JMeter Concurrent Users Count Practice
I have a web application which is working in production and there are 2000+ users of my application. Now I have to perform performance testing on the system so is there any idea how many concurrent users will be sending requests at a single time? It is presumed that not all the 2000+ users hit the server at the same time. I am going to use JMeter for load testing of my system so how many concurrent users should I assume must be hitting the server at the same time? Is there any practice being followed in the world or it varies application-to-application? Any help is welcomed.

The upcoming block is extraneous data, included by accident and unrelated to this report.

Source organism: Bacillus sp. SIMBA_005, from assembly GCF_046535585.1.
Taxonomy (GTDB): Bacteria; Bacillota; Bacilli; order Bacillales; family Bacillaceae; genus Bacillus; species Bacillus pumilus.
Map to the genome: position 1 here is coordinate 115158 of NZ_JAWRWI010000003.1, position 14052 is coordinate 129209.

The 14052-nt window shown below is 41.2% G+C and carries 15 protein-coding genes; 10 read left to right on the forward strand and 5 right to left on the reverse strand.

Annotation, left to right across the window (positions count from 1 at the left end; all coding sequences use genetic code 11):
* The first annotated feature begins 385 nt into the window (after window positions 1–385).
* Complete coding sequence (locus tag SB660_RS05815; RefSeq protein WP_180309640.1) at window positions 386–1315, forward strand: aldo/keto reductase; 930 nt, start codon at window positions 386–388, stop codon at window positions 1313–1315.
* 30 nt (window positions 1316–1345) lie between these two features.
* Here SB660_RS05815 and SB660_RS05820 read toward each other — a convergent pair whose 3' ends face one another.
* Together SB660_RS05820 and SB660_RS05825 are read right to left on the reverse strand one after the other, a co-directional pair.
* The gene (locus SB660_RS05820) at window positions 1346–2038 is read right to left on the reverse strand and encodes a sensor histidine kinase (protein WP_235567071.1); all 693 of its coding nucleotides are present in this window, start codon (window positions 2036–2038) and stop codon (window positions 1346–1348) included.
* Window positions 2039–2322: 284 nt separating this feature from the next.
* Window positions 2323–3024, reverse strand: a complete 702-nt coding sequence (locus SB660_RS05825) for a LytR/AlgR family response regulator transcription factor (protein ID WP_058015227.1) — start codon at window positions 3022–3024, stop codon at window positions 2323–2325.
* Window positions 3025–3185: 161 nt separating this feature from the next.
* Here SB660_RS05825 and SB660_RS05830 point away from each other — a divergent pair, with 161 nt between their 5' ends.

As far as I can tell, you are trying to answer the question "How do I take the information I have from usage of my current system - number of concurrent users and hits per second - and convert that into how many concurrent threads in JMeter?". I'll answer the best I can, if that is not your question, please correct me. Tools like JMeter don't allow you to simply tell it "Hit this page X times in Y seconds", instead they execute tests as quickly as they can and you throttle the total number of hits per second by increasing and decreasing the number of threads. You can have a number of goals for your stress testing, one of them may be "ensure we can continue to support the current production load". For this case, you generally need to experiment a bit with how many threads until you hit a number that will generate approximately the same amount of load you would see in your production environment. It is not guaranteed that if you run the tests for any amount of time that the requests per second will stay consistent. For example, if there is a slow memory leak in your application, the number of requests per second from your tests may decrease over time as it begins taking longer and longer to get responses back. I have experimented with writing tests that will send only 1 request per X seconds so that I can "throttle" the requests to an exact number. You can do this by starting a timer, sending a request, getting a response and then sleeping until the timer hits X seconds. Then, you can pretty easily calculate how many threads you would need to execute in order to get an exact number of requests per second. I will say that after experimenting with this approach I stopped using it because it really didn't add much value. I could usually meet all of my stress testing goals without using this trick.